|Trail:||The best of the West (a scramble and a walk on the Western side of Kinder).|
|Contributor:||rangerjohn||Activity Type:||Scrambling||Difficulty:||Hard||Distance:||9.366 mi (15.073 km)|
|Description:||A scramble up a little used clough followed by the best bits of the Western side of the plateau in a great day out. I think this is the best easy scramble in the Peak District. This walk starts at Bowden Bridge car park (site of the start of the Kinder Trespass), but could just as easily start in the centre of Hayfield.
From Bowden Bridge take the road to the dam,and walk up the steep cobbled path that leads you round the reservoir to the little bridge at the bottom of William Clough. Cross the bridge and turn left on a path that follows the reservoir round while rising gentlyup the side of the hill. Round the corner, take a right fork in the path, over stiles and down to the Kinder River (which is more like a kinder stream!). Follow the stream uphill past Peter Nook Wood, and over cataracts (a scramble in the stream-bed here is a good warm-up for what is to come. At SK076883, turn right up the innocuous looking stream ( Red Brook ). Stay on the true left bank until you can descend into the boulder-strewn stream bed. Scramble at will, staying as close to the water course as possible. There are many options at this stage, but as the ravine narrows and the water peters out (unless the weather is really wet), the real scrambling begins: A series of large, clean rock steps and enormous boulders rear up in front of you, but there is always a way upwards. Escape from the ravine at this stage is hard work and messy, so it is always better to continue until all too soon you pop out on to the plateau (sometimes to the surprise of passers-by). This is the Pennine Way - -follow it North 1km to Kinder Downfall and the crowds. Now for a spot of bog-trotting! Head almost due North, through peat hags and groughs for 800m towards Nether Red Brook ( there are three Red Brooks on Kinder) and the Northern edge. If the weather is fine, wonderful views and the vast sweep of the Ashop Valley below. If the weather is wet and misty, hard luck - but console yourself with the weirdly sculpted rock formations that appear mysteriously out of the mist as you head west along the edge. Look out for the turtle on the left of the path, a strange flea-like rock balanced precariously below the edge, and the famously photogenic "Boxing Gloves" ( worth a scramble for a photo opportunity).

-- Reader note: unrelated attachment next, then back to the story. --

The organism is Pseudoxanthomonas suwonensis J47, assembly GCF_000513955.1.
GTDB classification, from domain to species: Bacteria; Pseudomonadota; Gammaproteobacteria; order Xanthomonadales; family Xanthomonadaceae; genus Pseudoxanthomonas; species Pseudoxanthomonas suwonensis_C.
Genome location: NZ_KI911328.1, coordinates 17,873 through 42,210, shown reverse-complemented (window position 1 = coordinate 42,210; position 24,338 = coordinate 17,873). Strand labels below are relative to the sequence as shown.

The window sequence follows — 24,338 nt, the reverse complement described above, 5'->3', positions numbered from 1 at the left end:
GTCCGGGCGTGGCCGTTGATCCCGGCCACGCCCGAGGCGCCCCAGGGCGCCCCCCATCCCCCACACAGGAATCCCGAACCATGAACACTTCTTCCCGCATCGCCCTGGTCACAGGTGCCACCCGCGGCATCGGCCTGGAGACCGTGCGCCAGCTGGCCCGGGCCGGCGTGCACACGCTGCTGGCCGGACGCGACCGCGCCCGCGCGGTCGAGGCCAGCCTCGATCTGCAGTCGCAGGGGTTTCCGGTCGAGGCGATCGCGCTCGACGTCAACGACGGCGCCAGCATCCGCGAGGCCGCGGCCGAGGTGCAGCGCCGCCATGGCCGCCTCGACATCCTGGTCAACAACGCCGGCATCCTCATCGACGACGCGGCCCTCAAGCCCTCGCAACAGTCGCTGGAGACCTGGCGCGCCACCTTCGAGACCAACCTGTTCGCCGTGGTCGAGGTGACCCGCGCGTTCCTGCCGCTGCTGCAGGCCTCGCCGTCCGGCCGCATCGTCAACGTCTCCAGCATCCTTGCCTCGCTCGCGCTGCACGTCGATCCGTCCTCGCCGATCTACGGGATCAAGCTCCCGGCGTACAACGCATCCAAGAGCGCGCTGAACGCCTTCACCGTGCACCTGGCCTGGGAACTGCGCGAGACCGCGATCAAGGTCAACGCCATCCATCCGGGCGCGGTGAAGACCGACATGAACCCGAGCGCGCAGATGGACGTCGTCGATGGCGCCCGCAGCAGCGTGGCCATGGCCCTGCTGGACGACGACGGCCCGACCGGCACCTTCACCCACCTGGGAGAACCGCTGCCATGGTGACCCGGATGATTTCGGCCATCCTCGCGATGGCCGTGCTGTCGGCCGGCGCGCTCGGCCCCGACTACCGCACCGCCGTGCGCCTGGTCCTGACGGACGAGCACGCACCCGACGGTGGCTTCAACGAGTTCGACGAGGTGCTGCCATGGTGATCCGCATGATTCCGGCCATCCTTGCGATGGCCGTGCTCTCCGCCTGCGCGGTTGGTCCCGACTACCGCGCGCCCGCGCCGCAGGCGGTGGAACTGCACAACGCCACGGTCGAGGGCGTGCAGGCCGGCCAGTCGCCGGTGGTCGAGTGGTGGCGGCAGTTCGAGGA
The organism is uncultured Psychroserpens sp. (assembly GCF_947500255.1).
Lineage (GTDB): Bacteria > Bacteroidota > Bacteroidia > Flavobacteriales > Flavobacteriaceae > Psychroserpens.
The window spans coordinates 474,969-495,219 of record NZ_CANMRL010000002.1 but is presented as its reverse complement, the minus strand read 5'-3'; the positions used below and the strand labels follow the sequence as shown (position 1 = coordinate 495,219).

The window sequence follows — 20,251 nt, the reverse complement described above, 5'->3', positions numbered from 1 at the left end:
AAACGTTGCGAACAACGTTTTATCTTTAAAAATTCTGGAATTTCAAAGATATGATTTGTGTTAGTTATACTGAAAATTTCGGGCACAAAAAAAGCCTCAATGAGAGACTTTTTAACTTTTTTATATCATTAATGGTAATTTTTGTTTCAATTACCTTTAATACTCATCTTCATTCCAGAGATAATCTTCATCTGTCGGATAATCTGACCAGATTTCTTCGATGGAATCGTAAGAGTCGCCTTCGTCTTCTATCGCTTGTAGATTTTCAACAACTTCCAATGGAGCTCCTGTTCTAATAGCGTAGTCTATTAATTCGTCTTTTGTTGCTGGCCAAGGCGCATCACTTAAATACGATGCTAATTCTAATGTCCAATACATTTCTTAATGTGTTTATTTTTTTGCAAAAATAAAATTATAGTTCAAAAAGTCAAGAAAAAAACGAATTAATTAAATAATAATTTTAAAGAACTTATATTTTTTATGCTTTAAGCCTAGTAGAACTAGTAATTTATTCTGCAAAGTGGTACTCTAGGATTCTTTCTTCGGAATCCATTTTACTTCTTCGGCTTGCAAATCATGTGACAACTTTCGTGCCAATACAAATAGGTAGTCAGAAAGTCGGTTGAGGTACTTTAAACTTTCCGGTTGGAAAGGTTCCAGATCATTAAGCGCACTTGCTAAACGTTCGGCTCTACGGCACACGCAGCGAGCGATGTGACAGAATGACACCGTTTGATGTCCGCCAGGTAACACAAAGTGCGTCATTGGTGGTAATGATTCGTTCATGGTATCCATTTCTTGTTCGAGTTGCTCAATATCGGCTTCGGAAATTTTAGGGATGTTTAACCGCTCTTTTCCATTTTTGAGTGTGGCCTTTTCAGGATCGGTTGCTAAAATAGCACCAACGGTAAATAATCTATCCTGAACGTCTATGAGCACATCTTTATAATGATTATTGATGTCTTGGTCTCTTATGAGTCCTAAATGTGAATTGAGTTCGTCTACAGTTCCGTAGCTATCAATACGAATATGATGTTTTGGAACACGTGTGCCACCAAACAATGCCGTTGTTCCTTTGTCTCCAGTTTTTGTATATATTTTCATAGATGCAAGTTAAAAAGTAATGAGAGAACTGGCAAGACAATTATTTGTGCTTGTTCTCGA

The path rejoins the Pennine Way and descends to Ashop Head, where you can cut the walk short by turning left down William Clough and back to your starting point. To continue, head up to Mill Hill where you then head South-West across Leygatehead Moor on a faint path to the small rocky knoll of the Knott (a wonderful little viewpoint). It is rare to encounter any other people on this section of the walk. Next, take the line of least resistance down to the bridleway south, and follow the path to a junction near to a White shooting cabin. There is another opportunity to cut the walk short by turning left, then forking right down a bridleway to the reservoir, then back to the start. To continue, turn right on the path to Hayfield, thruogh five restored kissing gates and past "Twenty Trees" plantation. Try to count the trees -it will drive you mad - there are only nineteen! On reaching the road in Hayfield, turn left for 200m, then right, down a path that that crosses the stream at the bottom by a small bridge. Turn left, and follow the path alongside the stream, past the campsite and back to the start. Hayfield is a pretty village with a number of pubs and restaurants, and even has a cricket ground in the centre of the village. Enjoy the day!
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